As a cohabiting couple, you are free to nominate each other as beneficiaries on your respective life policies. This means that, should your partner die having nominated you as the beneficiary on their life policy, the proceeds of the policy will be paid directly to you in the event of their death. Further, as you fall within the definition of ‘spouse’ for tax purposes, the proceeds of the policy will not be considered deemed property in their deceased estate and will therefore not be estate dutiable.
When it comes to providing maintenance for children, our law does not take into consideration the marital status of the child’s parents. All parents – whether married or not – are responsible in terms of the Children’s Act for the maintenance of their children.
If your relationship comes to an end for whatever reason, bear in mind that a cohabiting partner has no legal claim for maintenance from the other partner. While married couples can rely on the provisions of the Divorce Act when claiming for maintenance following a divorce, no such remedy is available to life partners who decide to part ways. If you are a stay-at-home parent in a cohabiting relationship, this could leave you in a financially vulnerable position should your relationship come to an end.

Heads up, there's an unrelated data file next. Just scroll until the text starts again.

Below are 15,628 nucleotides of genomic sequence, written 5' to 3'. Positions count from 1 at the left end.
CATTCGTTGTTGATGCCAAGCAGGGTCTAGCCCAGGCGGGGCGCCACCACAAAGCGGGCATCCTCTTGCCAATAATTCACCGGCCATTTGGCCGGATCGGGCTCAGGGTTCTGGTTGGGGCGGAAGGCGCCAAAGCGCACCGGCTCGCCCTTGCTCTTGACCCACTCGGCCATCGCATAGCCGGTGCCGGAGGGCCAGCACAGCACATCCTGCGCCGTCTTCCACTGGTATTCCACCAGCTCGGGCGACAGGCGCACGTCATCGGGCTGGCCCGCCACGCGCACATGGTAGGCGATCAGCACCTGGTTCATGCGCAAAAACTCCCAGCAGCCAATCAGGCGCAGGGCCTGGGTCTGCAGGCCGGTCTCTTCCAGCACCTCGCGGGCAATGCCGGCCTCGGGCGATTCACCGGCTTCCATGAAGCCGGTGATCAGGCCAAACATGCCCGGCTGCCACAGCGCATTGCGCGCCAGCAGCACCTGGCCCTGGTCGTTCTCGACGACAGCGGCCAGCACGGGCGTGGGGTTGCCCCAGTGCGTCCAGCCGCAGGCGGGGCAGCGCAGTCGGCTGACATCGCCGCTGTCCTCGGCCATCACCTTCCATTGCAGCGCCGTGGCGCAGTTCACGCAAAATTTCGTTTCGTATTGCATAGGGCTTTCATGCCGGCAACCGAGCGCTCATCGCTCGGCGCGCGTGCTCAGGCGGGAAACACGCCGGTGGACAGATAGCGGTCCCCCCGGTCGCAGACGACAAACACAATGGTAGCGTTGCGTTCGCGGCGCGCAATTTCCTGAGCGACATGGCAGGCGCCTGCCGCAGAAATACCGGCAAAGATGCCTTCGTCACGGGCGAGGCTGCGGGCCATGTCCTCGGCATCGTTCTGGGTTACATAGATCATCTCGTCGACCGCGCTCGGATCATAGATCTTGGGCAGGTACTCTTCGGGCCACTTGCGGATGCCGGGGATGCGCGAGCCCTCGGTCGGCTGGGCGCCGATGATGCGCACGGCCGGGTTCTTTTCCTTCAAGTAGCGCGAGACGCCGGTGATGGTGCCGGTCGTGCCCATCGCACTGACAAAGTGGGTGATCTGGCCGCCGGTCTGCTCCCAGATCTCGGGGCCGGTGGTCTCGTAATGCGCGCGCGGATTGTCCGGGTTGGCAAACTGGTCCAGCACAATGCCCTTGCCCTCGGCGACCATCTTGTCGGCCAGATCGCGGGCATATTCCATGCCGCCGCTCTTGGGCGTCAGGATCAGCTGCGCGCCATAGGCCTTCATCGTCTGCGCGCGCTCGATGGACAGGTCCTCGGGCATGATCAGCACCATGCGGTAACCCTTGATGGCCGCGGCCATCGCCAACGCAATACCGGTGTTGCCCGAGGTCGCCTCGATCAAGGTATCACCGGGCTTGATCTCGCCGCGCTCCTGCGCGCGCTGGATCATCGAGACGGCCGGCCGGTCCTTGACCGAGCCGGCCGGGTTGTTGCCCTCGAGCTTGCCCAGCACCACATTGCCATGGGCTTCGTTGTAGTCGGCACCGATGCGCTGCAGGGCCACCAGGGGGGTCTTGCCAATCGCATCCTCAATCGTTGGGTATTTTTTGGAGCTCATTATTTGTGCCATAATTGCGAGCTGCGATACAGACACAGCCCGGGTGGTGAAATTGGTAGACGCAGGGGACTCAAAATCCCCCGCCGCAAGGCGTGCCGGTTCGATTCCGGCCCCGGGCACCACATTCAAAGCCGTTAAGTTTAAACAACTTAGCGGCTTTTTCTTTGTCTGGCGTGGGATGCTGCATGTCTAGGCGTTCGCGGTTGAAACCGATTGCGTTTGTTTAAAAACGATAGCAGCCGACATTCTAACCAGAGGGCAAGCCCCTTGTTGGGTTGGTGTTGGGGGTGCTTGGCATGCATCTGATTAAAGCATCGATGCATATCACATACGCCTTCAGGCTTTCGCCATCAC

The ownership of property when it comes to cohabiting relationships can be particularly tricky, especially if the relationship comes to an end. If you’re living together in a long-term relationship, everything that you buy essentially belongs to you. If your home is registered in your partner’s name, keep in mind that they have the right to evict you from the property if your relationship ends. Many couples find themselves in a position where the property is registered in one partner’s name while the other partner contributes financially towards the bond repayments and the home maintenance. In the absence of a written cohabitation agreement, such financial contributions can be difficult to prove if the relationship terminates, and can severely prejudice the partner leaving them with no claim to the property.
Something that all cohabiting couples need to take into account is that they enjoy no right of inheritance should their life partner die intestate. This means that, in the absence of a will, a cohabiting partner will have no right to inherit from their partner’s deceased estate. Our laws of intestate succession do not confer any legal status on cohabiting partners and, as such, they are not recognised as heirs. The only way to safeguard against this is to ensure that each partner has a valid will in place which specifically names the other partner as a beneficiary.
If you do choose to live together without being legally married, at the very least ensure that you and your partner have a cohabitation agreement drafted and signed which addresses the risks that you face as a cohabiting couple. Further, having a valid will in place will ensure that you are each adequately provided for in the event of a tragedy.